Heretofore full of free-wheeling inventiveness, Francois Truffaut now goes in for a clean, uncluttered study of a man's first extra-marital affair in 12 years that leads to tragedy.

Heretofore full of free-wheeling inventiveness, Francois Truffaut now goes in for a clean, uncluttered study of a man’s first extra-marital affair in 12 years that leads to tragedy.

Film details the matter-of-fact homelife of a semi-successful highbrow magazine editor and lecturer who one day becomes enamored of an airline hostess. He manages to get a date with her and love comes quickly, and is carried on when they get back to Paris. The wife senses something wrong and catches him in a lie.

One of the flaws in the pic is that the three rather colorless people suddenly do unusual things without any sort of preparation. The film’s almost classic treatment makes them jolting rather than dramatically right.

But Truffaut does show that he can make a solidly carpentered film like anybody else. There are some irrepressibly, witty scenes. Direction is sharp and lensing has the clear gradations and compositions to fit this prosaic pic. Francoise Dorleac has the feckless quality for the girl, while Jean Desailly has the reserve and phlegmatic qualities of a supposedly set man who succumbs to the flesh. Nelly Benedetti is more unlclear as the seemingly settled housewife.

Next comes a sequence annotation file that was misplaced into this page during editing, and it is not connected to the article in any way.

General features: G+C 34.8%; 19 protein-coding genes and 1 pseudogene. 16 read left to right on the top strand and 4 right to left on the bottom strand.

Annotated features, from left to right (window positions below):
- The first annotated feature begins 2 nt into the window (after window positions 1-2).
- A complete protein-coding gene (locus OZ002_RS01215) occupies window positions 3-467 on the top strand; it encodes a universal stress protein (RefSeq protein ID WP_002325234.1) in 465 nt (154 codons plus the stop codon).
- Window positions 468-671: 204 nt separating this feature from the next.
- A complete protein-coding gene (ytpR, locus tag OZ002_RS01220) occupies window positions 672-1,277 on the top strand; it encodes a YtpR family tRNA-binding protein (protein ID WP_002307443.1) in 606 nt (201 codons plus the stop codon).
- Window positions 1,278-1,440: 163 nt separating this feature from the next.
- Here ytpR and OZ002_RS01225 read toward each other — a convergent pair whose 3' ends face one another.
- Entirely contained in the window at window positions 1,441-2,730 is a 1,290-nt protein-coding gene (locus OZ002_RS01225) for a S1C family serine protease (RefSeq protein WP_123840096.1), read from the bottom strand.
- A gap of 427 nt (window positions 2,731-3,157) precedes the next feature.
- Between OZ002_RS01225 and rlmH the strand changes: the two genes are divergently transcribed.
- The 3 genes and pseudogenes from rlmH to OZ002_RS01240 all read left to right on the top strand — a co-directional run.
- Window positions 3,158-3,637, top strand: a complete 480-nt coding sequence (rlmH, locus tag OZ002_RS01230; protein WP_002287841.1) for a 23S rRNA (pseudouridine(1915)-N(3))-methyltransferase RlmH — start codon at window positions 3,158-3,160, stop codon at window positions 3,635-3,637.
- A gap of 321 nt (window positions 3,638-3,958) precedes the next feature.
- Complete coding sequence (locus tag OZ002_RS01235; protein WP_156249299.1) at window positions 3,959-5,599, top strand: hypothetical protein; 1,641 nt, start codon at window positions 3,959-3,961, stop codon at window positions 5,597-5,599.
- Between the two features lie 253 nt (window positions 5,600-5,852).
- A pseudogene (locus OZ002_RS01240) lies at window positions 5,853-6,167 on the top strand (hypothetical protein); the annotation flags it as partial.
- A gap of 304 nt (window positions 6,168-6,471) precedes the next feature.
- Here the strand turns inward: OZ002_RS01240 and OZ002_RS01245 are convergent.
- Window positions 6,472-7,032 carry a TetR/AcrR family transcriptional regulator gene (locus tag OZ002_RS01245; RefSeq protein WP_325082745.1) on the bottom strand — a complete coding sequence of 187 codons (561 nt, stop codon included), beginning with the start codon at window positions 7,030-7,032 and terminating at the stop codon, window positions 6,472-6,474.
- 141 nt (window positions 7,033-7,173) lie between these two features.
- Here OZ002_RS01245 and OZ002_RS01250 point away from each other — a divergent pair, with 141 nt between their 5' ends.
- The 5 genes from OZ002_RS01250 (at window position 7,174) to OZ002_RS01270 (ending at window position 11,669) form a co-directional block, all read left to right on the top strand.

La Peau Douce

France

Production

Films du Carrosse/SEDIF. Director Francois Truffaut; Screenplay Francois Truffaut, Jean-Louis Richard; Camera Raoul Coutard; Editor Claudine Bouche; Music Georges Delerue

Crew

(B&W) Available on VHS, DVD. Extract of a review from 1964. Running time: 118 MIN.

With

Jean Desailly Francoise Dorleac Nelly Benedetti Daniel Ceccaldi Jean Lanier Paule Emanuele
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